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Just ignore those 5 pieces of bad advice, Lori Lightfoot

Mayor-elect Lori Lightfoot stands on the field before throwing out the first pitch for the White Sox home opener against the Mariners at Guaranteed Rate Field on April 5, 2019. | Victor Hilitski/For the Sun-Times

Peter Cunningham should save his advice to Mayor-elect Lori Lightfoot. In fact, after his miserable performance running Bill Daley’s failed campaign for mayor, one would think that he would show some contrition and either disappear for a while or maybe start asking the mayor-elect for some advice.

Yet here he comes with an op-ed “Five pieces of advice for Chicago’s next mayor, Lori Lightfoot” (April 25), offering his plan for how the new mayor should run the city. The advice begins with admonitions to think small and forget all those highfalutin’ ideas about social justice and equality, and stick to things like potholes and garbage collection.

Here’s the worst:

...the black, gay, female agenda did not get Lori Lightfoot elected and won’t address Chicago’s broader needs.

Yes, he really went there. Did you even know there was a “black, gay, female agenda”? Perhaps Cunningham can produce it for us.

Lightfoot, the city’s first gay woman mayor, won the election with 74 percent of the vote, winning every ward and every demographic in the city. She did it by distinguishing herself from the old machine politics that Cunningham represents. But Cunningham’s not impressed. He advises the new mayor:

reducing corruption won’t do much to enhance the quality of life for people. It won’t bring jobs to struggling communities on the South and West Sides. It won’t improve the public schools. It won’t make our neighborhoods any safer.

Of course, it will. Here’s some advice: Whenever you hear a machine politician’s public relations flack telling you to minimize the fight against corruption, it’s a diversion tactic. They’re worried.

Cunningham may have a point about the importance of getting the potholes fixed. But even the delivery of city services is conditioned upon the mayor having a larger vision of good government, equity and justice.

Lightfoot’s landslide election victory, along with those of the new progressives in the City Council, signifies a larger mandate for change from the old politics that Cunningham and his clients represent.

Michael Klonsky, Logan Square

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Pay more taxes, if you want to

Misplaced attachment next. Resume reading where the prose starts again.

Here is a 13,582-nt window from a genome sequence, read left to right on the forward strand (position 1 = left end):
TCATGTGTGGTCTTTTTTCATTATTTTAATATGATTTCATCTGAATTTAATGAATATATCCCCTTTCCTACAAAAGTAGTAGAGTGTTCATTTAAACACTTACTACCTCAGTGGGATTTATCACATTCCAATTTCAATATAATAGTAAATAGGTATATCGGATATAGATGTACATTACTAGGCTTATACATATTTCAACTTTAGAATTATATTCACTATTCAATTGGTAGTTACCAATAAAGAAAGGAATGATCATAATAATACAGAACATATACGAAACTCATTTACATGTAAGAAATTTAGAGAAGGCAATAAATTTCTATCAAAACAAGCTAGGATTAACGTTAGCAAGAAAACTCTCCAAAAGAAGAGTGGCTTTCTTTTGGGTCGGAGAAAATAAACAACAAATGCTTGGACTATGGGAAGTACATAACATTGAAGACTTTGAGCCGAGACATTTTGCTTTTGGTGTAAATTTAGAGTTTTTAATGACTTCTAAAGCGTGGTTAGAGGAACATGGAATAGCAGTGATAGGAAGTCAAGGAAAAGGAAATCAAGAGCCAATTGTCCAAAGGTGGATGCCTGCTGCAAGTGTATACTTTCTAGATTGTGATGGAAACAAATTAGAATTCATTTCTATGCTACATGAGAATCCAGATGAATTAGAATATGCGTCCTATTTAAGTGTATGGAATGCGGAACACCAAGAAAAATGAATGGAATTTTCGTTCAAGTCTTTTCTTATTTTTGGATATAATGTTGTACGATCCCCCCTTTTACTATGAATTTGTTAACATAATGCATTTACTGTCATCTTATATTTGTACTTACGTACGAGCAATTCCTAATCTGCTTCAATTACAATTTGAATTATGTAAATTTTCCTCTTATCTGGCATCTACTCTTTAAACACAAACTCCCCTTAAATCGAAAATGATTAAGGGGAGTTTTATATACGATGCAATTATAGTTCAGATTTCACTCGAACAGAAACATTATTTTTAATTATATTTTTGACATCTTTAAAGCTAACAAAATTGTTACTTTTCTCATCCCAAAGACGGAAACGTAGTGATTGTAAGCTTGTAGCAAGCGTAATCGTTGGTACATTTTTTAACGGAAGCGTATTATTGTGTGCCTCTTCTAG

Gov. J.B. Pritzker and Dr. Michael Pine (who wrote the April 26 op-ed “Speaking as a millionaire, it’s only fair that I pay taxes at a higher rate”) are free to pay the state of Illinois whatever additional amount, above the required state tax for someone in their income bracket, that they feel would be their fair share. Why do you suppose they haven’t?

Richard Lewis, Kenosha, WisconsinGet on with Trump’s impeachment

Phil Kadner stated it correctly in his April 24 column “Prepare the public for impeachment and get on with it” when he indicated that for the sake of the country, politics must be set aside and the House must call President Trump to answer for all he has perpetrated over the last almost three years.

It is interesting to note that Republicans have been echoing Trump’s tweets that Robert Mueller found no collusion and that he has been completely vindicated. Yet Republicans have avoided any mention of obstruction of justice. Even when former President Bill Clinton’s second term was nearing its end, the House went ahead with impeachment proceedings on charges of obstruction of justice. As Kadner pointed out, there seems to be sufficient evidence of obstruction by Trump to warrant the House pursuing that investigation.

As Kadner further points out, Trump has no interest in our election process. Before the 2016 presidential election even took place, Trump noted that he would refuse to accept the results if he lost. During his time in office, there have been numerous instances in which Trump has shown virtually a total disregard for the workings of our democratic process. If for no other reason, the time has come for the House to re-establish our faith in the system created by the framers of the Constitution. Lincoln probably said it best when he stated that “a government of the people, by the people and for the people shall not perish from this earth.” Let’s prove that statement to be a true one.

Daniel Pupo, Orland Park